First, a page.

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dc.contributor.authorJanmaat, Karline R.L.
dc.contributor.authorde Guinea, Miguel
dc.contributor.authorCollet, Julien
dc.contributor.authorByrne, Richard W.
dc.contributor.authorRobira, Benjamin
dc.contributor.authorvan Loon, Emiel
dc.contributor.authorJang, Haneul
dc.contributor.authorBiro, Dora
dc.contributor.authorRamos-Fernández, Gabriel
dc.contributor.authorRoss, Cody
dc.contributor.authorPresotto, Andrea
dc.contributor.authorAllritz, Matthias
dc.contributor.authorAlavi, Shauhin
dc.contributor.authorVan Belle, Sarie
dc.identifier.citationJanmaat , K R L , de Guinea , M , Collet , J , Byrne , R W , Robira , B , van Loon , E , Jang , H , Biro , D , Ramos-Fernández , G , Ross , C , Presotto , A , Allritz , M , Alavi , S & Van Belle , S 2021 , ' Using natural travel paths to infer and compare primate cognition in the wild ' , iScience , vol. 24 , no. 4 , 102343 .
dc.identifier.otherPURE: 273886585
dc.identifier.otherPURE UUID: 8d55f28e-328a-40e7-a37d-d2ccfa274322
dc.identifier.otherRIS: urn:AEB0D156CB53F9A0F495CA911ED2DFAF
dc.identifier.otherORCID: /0000-0001-9862-9373/work/92775118
dc.identifier.otherScopus: 85105301640
dc.description.abstractWithin comparative psychology, the evolution of animal cognition is typically studied either by comparing indirect measures of cognitive abilities (e.g., relative brain size) across many species or by conducting batteries of decision-making experiments among (typically) a few captive species. Here, we propose a third, complementary approach: inferring and comparing cognitive abilities through observational field records of natural information gradients and the associated variation in decision-making outcomes, using the ranging behavior of wild animals. To demonstrate the feasibility of our proposal, we present the results of a global survey assessing the availability of long-term ranging data sets from wild primates and the willingness of primatologists to share such data. We explore three ways in which such ranging data, with or without the associated behavioral and ecological data often collected by primatologists, might be used to infer and compare spatial cognition. Finally, we suggest how ecological complexity may be best incorporated into comparative analyses.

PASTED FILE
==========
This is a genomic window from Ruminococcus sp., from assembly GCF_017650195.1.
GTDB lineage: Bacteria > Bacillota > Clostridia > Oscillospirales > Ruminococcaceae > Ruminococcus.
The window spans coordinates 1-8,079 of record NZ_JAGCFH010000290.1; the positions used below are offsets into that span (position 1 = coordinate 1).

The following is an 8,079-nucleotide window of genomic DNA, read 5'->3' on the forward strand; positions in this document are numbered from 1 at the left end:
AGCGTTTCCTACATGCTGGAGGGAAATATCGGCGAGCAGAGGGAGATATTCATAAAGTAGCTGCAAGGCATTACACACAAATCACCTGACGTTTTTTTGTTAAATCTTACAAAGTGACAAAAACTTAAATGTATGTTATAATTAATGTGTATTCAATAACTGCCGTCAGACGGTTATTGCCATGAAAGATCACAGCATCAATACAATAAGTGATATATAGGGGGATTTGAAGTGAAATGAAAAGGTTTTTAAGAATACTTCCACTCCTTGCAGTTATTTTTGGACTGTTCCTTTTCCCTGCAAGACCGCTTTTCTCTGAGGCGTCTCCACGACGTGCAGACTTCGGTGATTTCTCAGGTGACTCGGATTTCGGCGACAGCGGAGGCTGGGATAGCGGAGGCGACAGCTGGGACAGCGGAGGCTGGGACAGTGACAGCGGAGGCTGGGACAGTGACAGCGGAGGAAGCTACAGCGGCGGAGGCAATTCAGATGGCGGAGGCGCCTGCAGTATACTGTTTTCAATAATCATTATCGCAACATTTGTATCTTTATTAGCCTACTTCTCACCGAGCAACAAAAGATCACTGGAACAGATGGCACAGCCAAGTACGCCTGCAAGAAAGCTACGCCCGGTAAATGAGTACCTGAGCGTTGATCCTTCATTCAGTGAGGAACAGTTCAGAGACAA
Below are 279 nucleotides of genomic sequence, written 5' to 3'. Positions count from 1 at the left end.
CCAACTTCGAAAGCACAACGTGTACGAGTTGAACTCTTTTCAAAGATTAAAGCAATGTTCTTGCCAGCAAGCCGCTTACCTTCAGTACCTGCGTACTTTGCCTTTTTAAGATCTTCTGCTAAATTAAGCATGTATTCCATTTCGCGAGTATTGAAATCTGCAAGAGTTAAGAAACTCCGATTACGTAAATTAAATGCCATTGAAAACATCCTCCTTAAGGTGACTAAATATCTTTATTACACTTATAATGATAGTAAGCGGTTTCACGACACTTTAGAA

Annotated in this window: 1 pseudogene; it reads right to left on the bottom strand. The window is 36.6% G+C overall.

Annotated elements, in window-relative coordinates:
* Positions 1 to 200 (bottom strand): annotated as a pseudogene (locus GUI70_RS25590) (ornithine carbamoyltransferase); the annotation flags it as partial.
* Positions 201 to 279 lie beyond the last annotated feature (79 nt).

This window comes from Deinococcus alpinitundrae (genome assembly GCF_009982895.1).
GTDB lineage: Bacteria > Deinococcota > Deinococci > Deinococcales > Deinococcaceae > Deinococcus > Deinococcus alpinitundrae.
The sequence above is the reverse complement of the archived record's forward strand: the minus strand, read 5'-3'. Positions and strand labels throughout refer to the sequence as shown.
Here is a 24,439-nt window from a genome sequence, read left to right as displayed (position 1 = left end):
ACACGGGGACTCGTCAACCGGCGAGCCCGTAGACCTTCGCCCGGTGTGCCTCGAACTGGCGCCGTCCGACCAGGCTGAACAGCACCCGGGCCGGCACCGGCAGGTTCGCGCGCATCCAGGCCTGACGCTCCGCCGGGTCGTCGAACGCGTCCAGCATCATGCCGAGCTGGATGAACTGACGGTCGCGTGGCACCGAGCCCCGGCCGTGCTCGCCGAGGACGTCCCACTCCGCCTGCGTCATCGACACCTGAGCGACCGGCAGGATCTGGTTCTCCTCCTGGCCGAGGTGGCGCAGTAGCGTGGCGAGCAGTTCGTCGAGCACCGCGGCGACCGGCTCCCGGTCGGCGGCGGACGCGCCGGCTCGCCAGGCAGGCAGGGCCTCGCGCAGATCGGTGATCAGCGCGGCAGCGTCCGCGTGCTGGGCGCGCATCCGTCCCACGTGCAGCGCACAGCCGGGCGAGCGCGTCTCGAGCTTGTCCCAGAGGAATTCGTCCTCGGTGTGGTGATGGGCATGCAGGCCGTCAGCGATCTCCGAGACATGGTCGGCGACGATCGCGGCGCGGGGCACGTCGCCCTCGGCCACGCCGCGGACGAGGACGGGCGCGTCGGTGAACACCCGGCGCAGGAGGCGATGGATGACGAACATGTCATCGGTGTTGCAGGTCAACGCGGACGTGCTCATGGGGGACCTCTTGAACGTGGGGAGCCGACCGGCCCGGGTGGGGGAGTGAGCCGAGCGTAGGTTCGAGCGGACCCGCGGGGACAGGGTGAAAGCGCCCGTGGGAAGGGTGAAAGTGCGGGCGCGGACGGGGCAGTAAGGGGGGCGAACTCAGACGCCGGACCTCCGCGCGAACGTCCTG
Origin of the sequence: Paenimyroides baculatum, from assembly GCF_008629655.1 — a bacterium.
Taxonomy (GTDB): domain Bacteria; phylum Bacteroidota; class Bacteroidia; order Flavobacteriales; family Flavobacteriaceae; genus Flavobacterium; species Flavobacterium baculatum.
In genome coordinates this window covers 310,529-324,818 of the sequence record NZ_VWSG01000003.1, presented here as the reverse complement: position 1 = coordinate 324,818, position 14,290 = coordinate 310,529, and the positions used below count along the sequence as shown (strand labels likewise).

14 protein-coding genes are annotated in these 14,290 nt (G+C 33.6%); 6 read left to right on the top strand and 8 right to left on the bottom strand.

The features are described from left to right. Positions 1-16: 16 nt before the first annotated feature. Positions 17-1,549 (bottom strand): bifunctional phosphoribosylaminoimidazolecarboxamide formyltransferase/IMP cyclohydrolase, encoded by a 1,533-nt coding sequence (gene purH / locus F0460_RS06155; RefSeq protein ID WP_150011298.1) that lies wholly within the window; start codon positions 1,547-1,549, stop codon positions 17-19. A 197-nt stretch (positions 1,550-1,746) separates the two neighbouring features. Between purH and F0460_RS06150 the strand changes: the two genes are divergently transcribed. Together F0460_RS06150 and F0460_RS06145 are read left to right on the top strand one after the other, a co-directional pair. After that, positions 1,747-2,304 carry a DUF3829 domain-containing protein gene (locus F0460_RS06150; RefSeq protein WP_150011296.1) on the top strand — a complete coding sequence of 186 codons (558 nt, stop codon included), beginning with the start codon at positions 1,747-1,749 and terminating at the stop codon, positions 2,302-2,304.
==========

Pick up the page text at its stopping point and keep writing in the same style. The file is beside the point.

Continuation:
dc.rightsCopyright © 2021 The Authors. This is an open access article under the CC BY license (
dc.subjectBiological Sciencesen
dc.subjectCognitive Neuroscienceen
dc.subjectBF Psychologyen
dc.subjectRC0321 Neuroscience. Biological psychiatry. Neuropsychiatryen
dc.titleUsing natural travel paths to infer and compare primate cognition in the wilden
dc.typeJournal articleen
dc.description.versionPublisher PDFen
dc.contributor.institutionUniversity of St Andrews.School of Psychology and Neuroscienceen
dc.description.statusPeer revieweden

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